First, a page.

Global Low-Carbon Electrification-Putting Smart Manufacturing Principles into Action

by | Jun 22, 2021 | Power Generation, Sustainability

Sergio Velasquez

Technical Specialist, Instrumentation & Controls

industrial power wind turbinesThe obstacles to the adoption of renewable energy have been decreasing in the last decade. Regulations and subsidies that stimulate their application, the reduction of costs and the commitment of countries to combat climate change, are just some of the factors that have contributed to both companies and the general public wanting to focus on the decarbonization of energy production.

Such is the case of electricity generation, where in 2020, almost 90% of new electricity generation came from renewable sources, according to a report by the International Energy Agency.

However, the decarbonization of electricity generation has a great challenge—reliability. This depends on the flexibility of the network, defined as the ability to precisely match supply and demand in the face of unpredictable changes in the available energy supply.

Additionally, renewable energy sources can come from many places and be dispersed in different geographical points. This is known as Distributed Energy Resources (DERs). Today’s power grids were not designed with these DERs in mind.

DERs offer a promising new source of flexibility for the grid but require powerful software and computing power to manage its dynamics in real time. Therefore, network operators are increasingly turning to advanced automation systems to directly forecast, plan and control these assets to manage supply and demand side variability.

This is where Distributed Energy Resource Management Systems (DERMS) come into play. A DERMS expands traditional grid control capabilities to incorporate variable renewable energy sources, connected devices, and storage for comprehensive distribution utility management leveraging both supply and demand sides.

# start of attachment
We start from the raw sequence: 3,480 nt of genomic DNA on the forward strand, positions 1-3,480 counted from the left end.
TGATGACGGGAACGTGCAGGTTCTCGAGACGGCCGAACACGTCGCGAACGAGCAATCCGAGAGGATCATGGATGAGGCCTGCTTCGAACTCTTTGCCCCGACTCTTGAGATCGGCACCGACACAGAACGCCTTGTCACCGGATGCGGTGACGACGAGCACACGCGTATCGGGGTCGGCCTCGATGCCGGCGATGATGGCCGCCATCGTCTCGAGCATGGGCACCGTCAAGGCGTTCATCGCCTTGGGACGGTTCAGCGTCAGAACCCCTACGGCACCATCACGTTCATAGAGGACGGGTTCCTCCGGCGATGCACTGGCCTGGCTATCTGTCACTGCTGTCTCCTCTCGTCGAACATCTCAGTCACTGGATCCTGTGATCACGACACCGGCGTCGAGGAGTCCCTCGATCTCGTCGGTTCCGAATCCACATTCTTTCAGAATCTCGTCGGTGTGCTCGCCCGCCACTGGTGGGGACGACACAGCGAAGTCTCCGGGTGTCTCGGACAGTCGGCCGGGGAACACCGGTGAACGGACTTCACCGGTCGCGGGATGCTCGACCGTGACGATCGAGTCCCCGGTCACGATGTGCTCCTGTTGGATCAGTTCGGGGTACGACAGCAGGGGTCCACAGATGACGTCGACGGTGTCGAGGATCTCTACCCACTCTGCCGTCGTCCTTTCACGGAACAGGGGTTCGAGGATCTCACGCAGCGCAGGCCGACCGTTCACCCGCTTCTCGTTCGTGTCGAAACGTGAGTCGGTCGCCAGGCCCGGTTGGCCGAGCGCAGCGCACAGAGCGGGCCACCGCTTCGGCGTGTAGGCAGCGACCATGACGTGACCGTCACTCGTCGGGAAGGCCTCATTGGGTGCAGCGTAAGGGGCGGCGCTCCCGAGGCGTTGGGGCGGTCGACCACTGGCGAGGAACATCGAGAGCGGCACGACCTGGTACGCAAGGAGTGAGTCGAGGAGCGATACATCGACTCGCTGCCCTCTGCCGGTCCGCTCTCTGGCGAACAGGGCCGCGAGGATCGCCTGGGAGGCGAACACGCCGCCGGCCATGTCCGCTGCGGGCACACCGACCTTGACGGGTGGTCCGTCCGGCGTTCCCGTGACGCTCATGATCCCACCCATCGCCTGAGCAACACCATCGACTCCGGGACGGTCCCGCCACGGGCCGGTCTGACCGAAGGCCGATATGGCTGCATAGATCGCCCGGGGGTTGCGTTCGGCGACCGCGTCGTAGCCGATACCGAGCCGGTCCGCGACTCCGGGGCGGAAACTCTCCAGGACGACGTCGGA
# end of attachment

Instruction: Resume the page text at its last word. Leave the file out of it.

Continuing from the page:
On the supply-side, DERMS aggregate the power generated from individual DERs into a centralized system capable of providing safe and reliable power to the grid. On the demand side, DERMS software communicates directly to DER such as battery storage or to aggregators such as electric vehicle (EV) fleet managers as well as to demand-response programs that enable consumer load reduction strategies.

Emerson has a new DERMS solution, the OSI digital grid software platform, that puts CESMII’s Sustainable & Energy Efficient and Flat & Real-time Smart Manufacturing principles into action, while empowering utilities, aggregators, and renewable generation managers. It combines the use of a unified platform that integrates plant control, digital twin simulation, advanced analytics, condition monitoring and cybersecurity solutions optimizes performance, increases operational reliability and supports grid stability.

Managing energy performance and reducing carbon emissions begins with gaining better visibility into the site’s energy performance, establishing and managing site energy targets, and sharing the energy performance with key stakeholders for continuous improvement. Visit the Clean Power page on Emerson.com for more on ways to drive renewable energy performance improvements.

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The opinions expressed here are the personal opinions of the authors. Content published here is not read or approved by Emerson before it is posted and does not necessarily represent the views and opinions of Emerson.